Nuclear power, once considered too dangerous to contemplate, is experiencing a worldwide comeback. While China, Russia and India are leading this new surge, along with Iran, the Arab oil-producing states of the Gulf are also taking up the opportunities created by new technology and new safeguards. The construction of new reactors, officials say, will help to conserve the region's irreplaceable hydrocarbon resources and significantly reduce carbon emissions. Still other Arab states, such as Libya, Tunisia, Algeria, Morocco, Jordan and Yemen, are considering the nuclear option as an important way to provide more electricity and safe drinking water for their rapidly growing populations.
The six member states of the Gulf Cooperation Council (GCC) first announced their intention to consider developing the peaceful use of nuclear energy in December 2006. French President Nicolas Sarkozy, a fervent advocate of nuclear power for the Middle East and North Africa, agreed to provide the GCC with access to the latest technology and operational expertise, while Iran pledged assistance as well.
In February 2007, the six states agreed to set up a regional nuclear power and water desalination programme in cooperation with the Vienna-based International Atomic Energy Authority (IAEA). Saudi Arabia led the efforts to develop the programme, expected to be announced this year according to the World Nuclear Association (WNA), the London-based organisation, which represents the global nuclear industry.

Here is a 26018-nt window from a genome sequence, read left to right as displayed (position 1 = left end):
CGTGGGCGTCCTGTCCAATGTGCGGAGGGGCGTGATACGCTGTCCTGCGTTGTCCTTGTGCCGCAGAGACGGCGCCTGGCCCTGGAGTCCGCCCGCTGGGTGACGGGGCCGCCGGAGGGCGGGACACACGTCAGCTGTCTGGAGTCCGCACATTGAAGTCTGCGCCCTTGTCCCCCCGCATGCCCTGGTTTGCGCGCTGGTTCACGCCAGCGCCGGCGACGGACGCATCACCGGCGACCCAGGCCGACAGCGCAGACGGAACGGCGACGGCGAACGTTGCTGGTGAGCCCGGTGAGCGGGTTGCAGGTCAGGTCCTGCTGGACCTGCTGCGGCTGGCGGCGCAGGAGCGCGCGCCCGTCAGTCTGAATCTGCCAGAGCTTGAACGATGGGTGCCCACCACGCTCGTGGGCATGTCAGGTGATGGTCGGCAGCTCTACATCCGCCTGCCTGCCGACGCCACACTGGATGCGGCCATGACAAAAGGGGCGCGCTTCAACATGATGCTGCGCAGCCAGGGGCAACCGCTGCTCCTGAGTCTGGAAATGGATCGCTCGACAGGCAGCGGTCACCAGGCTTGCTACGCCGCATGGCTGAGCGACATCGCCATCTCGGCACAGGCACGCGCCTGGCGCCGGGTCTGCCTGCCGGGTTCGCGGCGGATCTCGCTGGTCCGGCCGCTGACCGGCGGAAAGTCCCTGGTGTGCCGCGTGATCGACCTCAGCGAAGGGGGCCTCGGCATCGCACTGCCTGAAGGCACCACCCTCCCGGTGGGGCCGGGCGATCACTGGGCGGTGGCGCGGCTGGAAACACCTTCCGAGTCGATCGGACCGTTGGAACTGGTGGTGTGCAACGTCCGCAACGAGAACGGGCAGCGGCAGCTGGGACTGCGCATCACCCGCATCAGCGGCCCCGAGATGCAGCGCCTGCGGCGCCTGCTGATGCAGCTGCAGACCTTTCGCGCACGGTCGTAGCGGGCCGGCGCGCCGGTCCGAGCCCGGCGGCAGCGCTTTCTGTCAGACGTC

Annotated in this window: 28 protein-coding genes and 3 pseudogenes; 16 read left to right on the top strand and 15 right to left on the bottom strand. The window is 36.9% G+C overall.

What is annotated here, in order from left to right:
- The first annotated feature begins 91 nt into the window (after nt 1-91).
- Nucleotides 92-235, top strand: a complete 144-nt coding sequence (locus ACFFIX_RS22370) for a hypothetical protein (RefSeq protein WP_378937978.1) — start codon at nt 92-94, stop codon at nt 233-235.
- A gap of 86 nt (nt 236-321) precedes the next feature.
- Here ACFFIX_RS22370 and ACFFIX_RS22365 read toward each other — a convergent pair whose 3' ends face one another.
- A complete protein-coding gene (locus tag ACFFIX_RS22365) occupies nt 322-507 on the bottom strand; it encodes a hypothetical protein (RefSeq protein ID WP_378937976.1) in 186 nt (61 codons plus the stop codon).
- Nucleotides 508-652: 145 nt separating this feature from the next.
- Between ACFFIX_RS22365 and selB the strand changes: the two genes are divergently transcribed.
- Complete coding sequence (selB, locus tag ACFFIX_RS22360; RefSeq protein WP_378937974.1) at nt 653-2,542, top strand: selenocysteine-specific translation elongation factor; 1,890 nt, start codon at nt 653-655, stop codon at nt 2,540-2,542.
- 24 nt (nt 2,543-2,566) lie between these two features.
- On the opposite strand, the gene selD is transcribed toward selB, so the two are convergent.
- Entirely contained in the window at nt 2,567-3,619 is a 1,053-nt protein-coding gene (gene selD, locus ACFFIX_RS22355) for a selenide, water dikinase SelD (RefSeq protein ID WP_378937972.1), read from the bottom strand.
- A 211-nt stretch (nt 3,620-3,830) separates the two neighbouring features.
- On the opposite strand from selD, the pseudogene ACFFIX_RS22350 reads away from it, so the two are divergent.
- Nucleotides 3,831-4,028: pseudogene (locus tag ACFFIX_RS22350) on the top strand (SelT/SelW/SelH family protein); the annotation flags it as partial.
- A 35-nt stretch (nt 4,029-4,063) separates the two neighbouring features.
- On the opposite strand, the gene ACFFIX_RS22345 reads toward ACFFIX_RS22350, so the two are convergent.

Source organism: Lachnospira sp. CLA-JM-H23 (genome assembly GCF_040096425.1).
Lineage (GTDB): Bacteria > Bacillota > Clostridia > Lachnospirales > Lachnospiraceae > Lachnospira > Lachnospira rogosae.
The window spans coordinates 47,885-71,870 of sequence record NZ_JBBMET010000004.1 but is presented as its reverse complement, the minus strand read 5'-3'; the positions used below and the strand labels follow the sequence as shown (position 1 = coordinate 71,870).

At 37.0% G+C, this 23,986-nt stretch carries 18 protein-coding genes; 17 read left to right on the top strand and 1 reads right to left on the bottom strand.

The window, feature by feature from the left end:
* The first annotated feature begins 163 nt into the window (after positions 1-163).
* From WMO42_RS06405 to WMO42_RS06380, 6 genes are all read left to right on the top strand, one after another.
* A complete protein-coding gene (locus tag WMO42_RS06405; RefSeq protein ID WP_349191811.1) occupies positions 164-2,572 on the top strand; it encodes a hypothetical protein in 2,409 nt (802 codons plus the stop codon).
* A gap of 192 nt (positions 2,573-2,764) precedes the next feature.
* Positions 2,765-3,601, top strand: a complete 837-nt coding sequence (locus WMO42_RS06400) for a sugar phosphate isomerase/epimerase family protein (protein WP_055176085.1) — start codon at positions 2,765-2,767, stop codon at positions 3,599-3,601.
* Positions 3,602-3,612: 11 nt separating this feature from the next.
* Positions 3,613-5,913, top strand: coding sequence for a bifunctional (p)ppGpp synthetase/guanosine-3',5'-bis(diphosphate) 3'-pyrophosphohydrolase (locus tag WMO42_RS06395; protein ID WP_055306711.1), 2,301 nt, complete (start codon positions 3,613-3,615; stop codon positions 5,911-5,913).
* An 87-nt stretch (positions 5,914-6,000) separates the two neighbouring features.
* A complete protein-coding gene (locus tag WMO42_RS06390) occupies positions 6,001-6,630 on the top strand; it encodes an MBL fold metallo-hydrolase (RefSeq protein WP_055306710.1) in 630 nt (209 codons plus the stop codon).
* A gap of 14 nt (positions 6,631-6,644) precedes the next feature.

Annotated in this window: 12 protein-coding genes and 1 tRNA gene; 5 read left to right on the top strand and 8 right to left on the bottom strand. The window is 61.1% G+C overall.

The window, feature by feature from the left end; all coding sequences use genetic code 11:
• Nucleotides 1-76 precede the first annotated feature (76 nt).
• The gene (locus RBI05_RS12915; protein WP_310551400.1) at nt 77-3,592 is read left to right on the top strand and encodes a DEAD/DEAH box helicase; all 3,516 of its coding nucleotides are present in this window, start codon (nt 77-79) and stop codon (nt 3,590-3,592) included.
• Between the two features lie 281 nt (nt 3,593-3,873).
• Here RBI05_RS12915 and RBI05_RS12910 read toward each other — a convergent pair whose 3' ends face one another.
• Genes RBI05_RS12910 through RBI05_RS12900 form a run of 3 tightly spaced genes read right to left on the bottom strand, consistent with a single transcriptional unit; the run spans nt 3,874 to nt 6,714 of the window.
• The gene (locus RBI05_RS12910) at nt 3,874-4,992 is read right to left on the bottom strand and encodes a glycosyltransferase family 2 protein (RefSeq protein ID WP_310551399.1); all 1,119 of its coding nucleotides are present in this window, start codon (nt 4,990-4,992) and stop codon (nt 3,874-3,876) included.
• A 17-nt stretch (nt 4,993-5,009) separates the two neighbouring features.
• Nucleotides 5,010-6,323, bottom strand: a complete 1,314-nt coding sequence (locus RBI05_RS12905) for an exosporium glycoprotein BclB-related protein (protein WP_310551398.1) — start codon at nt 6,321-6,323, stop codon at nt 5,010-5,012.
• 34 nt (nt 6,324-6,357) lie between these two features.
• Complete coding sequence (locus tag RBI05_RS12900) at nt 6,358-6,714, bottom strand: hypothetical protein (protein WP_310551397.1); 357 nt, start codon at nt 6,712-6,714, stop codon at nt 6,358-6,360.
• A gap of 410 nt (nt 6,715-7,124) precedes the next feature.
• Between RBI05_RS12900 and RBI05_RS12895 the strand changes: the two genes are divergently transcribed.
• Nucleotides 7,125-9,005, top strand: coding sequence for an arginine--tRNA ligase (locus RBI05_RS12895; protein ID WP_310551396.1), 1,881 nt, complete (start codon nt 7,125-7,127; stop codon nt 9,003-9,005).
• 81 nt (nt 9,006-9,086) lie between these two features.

The move reflected growing concerns in the Gulf about its future energy security and its desire to reduce dependence on its own oil and gas. At present, the GCC has a common electricity grid which has a total installed capacity of about 80 gigawatts (GW). But with the demand for power rising about 10% a year, and by about 8% for desalinated water, an additional 60 GW of new capacity will be needed as soon as 2015, according to GCC officials.
Since then, the UAE, led by Abu Dhabi, has signed nuclear energy cooperation agreements with France, the UK and Japan, as well as a landmark nuclear power agreement with the US as a prelude to launching an ambitious programme of its own. The US agreement, which was approved by former President George W. Bush five days before he left office in January, enables Washington to share its nuclear technology with the Emirates but is still subject to ratification by the US Congress.
Under the terms of the deal, signed by former US Secretary of State Condoleeza Rice and the UAE's Foreign Minister, Abdullah bin Zayed, the UAE agreed to "renounce any intention to develop domestic enrichment and reprocessing capabilities," that could lead to the production of nuclear weapons. Instead, Abu Dhabi will obtain its supply of nuclear fuel from "reliable and responsible international suppliers," and will return any radioactive waste to them. It has also agreed to contribute $10m to support the creation of an international fuel bank by the IAEA, which has already signed a pact with the UAE to ensure adequate safeguards are...